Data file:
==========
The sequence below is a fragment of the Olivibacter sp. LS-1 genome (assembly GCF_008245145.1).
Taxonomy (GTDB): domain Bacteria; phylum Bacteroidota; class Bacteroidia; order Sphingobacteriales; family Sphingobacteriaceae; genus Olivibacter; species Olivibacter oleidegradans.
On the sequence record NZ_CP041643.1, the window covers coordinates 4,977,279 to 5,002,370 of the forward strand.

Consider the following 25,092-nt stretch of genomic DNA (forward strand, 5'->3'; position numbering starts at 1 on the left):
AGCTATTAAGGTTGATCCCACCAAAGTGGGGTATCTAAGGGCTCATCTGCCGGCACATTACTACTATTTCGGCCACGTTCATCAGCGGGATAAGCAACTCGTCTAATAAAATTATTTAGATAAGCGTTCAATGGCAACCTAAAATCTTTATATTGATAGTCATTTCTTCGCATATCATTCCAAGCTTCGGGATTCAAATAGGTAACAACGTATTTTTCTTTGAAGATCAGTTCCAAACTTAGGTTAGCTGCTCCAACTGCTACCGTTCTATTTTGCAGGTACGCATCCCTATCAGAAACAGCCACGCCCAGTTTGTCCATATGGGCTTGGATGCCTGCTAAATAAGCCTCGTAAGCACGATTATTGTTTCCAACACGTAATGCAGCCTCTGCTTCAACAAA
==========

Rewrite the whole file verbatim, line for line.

The sequence below is a fragment of the Olivibacter sp. LS-1 genome (assembly GCF_008245145.1).
Taxonomy (GTDB): domain Bacteria; phylum Bacteroidota; class Bacteroidia; order Sphingobacteriales; family Sphingobacteriaceae; genus Olivibacter; species Olivibacter oleidegradans.
On the sequence record NZ_CP041643.1, the window covers coordinates 4,977,279 to 5,002,370 of the forward strand.

Consider the following 25,092-nt stretch of genomic DNA (forward strand, 5'->3'; position numbering starts at 1 on the left):
AGCTATTAAGGTTGATCCCACCAAAGTGGGGTATCTAAGGGCTCATCTGCCGGCACATTACTACTATTTCGGCCACGTTCATCAGCGGGATAAGCAACTCGTCTAATAAAATTATTTAGATAAGCGTTCAATGGCAACCTAAAATCTTTATATTGATAGTCATTTCTTCGCATATCATTCCAAGCTTCGGGATTCAAATAGGTAACAACGTATTTTTCTTTGAAGATCAGTTCCAAACTTAGGTTAGCTGCTCCAACTGCTACCGTTCTATTTTGCAGGTACGCATCCCTATCAGAAACAGCCACGCCCAGTTTGTCCATATGGGCTTGGATGCCTGCTAAATAAGCCTCGTAAGCACGATTATTGTTTCCAACACGTAATGCAGCCTCTGCTTCAACAAA